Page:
Aphids are notorious landscape pests. If you’re familiar with them, you likely already know how hard they can be to manage and how harmful they can be to your plants and property. So, what are the telltale signs that you have aphids in your garden? And, more importantly, how can you get rid of them?
What is an Aphid?
Species of aphids differ physiologically, but adults commonly have green, brown, or red bodies and long, slender mouthparts that they use to suck fluids and sap out of plants. Most species are wingless, and most species have two tubelike “cornicles” protruding from their rear, which is a good way to distinguish them from other insects.
Aphids reproduce asexually; a female can produce up to a dozen “nymphs” in a day without a mate. After birth, many species become reproducing adults within 7-8 days, meaning aphid populations can explode in a matter of days.
And that’s the problem: small populations are largely harmless, but if large populations find their way into your landscape, that’s when problems start.
Why are aphids bad?
The short answer? They feed on your plants.
The long answer, of course, is a little more complicated. Aphids actually feed on fluids and phloem saps in leaves, twigs, and stems, which can take important nutrients from your plants and cause metabolic imbalances. From there, the problems only grow:
- If the population is large enough, aphids can cause leaves to turn yellow and fall off
- When aphids feed, they can transmit diseases from plant to plant.
- When they eat, they produce a sugary secretion called honeydew, which is a brownish, sticky substance on leaves. Honeydew attracts other pests, such as flies, ants, and wasps.
- That sticky honeydew substance will also drip all over the surrounding property, causing damage to patio furniture, cars, and hardscapes.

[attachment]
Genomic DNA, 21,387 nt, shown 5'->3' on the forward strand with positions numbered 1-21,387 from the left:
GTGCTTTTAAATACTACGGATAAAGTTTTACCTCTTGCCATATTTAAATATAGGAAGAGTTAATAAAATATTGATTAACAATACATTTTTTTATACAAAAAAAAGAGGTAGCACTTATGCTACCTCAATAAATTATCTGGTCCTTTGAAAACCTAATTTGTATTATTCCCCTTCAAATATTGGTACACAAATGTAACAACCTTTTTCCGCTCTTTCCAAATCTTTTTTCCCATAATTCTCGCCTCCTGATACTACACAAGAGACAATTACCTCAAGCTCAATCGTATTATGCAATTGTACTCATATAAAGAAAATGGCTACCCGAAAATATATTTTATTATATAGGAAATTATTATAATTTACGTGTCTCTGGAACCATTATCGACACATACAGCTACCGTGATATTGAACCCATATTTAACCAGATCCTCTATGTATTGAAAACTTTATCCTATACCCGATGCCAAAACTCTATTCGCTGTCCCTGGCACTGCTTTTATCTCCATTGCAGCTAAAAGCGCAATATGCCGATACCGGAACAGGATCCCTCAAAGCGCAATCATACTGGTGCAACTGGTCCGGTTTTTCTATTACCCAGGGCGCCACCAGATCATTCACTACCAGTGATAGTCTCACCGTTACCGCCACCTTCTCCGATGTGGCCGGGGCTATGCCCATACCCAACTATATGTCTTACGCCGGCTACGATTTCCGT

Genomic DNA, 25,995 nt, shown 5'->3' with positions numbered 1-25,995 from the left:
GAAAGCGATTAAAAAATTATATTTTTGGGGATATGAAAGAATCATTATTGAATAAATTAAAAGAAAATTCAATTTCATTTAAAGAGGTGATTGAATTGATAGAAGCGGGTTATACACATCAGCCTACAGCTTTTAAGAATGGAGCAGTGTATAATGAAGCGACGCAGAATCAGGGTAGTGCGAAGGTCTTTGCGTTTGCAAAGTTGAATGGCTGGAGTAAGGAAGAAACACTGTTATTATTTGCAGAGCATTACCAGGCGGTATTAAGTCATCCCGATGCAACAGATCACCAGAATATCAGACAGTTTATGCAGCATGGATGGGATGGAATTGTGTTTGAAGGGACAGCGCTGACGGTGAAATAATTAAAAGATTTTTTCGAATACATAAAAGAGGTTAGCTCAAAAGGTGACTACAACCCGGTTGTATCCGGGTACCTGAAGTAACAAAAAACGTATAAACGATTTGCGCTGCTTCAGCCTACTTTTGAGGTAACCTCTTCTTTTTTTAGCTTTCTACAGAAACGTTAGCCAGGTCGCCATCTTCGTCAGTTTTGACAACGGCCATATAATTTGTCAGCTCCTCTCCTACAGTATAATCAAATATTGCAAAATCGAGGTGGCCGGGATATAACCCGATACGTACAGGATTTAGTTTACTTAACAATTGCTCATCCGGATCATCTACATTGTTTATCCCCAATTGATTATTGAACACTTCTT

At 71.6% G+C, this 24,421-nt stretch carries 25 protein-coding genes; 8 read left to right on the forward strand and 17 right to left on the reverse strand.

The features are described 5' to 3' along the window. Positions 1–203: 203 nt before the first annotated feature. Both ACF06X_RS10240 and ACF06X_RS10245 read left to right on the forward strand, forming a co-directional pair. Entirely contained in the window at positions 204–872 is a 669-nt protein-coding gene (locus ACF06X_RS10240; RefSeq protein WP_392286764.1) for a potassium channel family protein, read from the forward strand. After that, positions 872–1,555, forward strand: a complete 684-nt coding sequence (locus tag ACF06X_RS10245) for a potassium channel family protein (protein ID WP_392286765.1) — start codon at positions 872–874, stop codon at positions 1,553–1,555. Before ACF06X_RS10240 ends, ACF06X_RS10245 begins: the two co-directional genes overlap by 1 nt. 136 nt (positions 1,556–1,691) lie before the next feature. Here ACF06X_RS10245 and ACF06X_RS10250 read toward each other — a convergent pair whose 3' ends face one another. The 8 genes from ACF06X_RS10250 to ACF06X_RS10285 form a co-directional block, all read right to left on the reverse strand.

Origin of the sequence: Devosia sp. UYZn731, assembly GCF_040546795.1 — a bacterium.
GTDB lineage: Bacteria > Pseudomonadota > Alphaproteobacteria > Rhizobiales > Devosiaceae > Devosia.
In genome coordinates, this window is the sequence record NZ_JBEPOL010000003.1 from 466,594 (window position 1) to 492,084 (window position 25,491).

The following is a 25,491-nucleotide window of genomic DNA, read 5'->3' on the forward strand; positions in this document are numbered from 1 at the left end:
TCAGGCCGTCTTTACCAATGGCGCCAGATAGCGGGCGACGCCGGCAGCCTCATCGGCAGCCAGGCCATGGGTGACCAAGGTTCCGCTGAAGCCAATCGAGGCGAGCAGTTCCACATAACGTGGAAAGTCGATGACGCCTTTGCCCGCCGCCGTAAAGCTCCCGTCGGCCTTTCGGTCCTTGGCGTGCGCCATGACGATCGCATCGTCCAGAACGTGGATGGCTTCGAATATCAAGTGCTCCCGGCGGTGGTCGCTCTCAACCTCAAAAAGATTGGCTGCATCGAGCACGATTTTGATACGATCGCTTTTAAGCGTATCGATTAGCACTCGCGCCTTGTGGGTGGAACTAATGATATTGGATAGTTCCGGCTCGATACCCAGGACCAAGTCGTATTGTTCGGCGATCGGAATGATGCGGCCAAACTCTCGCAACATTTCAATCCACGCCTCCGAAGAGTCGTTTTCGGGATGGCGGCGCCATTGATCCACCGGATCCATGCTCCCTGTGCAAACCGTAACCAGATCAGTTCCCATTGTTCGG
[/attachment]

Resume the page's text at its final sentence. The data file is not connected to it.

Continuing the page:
How can I tell if aphids are in my garden?
Large populations of aphids are usually plainly visible to the naked eye. However, it’s important to check regularly for smaller populations on the undersides of leaves so you can remove them before they reproduce. Here are a few signs to look for:
Aphid excretion looks like a yellowish-brown sticky substance which forms on leaves, stems, and at the bases of plants.
Black, sooty mold
Left uncleaned, honeydew begins to grow moldy, causing damage and decay to your plants.
Ants on your plants
Ants eat honeydew, and will “tend” to aphids, treating them almost like pets and defending them from predators. An increase in ant populations on your plants could be an indicator that aphids are also present.
Aphid eggs are a sure sign of an impending population boom. Check the stems of your plants and the undersides of leaves.
White skin casts
Aphids moult, so keep an eye for their discarded skins on leaves.
How do I control Aphids in my garden?
Here are a few tips for managing aphid populations:
Step 1: Physical Controls
- Inspect plants before purchasing
- Prune out colonies
- Spray dormant oils
- Use water to spray aphids off of the undersides of leaves
- Avoid high-nitrogen fertilizers
Step 2: Natural Controls
- Install pollinator plants and flowering plants! Some great choices would be alyssum and yarrow which can attract animals that feed on aphids (ladybugs, lacewing flies, and some wasps), which is an excellent natural way to keep populations in check.
Step 3: Chemical Controls
There are chemical options available, but before using chemicals, it’s important to check your local bylaws to make sure what you’re spraying is legal and safe. Take all necessary precautions before applying any chemical treatments, and make sure you’ve exhausted all other options beforehand! With a little diligence, it’s easy to use physical and natural controls to keep aphid populations at bay.
Can We Help?
Our Plant Health Care division team are pest management experts with years of experience managing aphids. Give us a call for a consulation!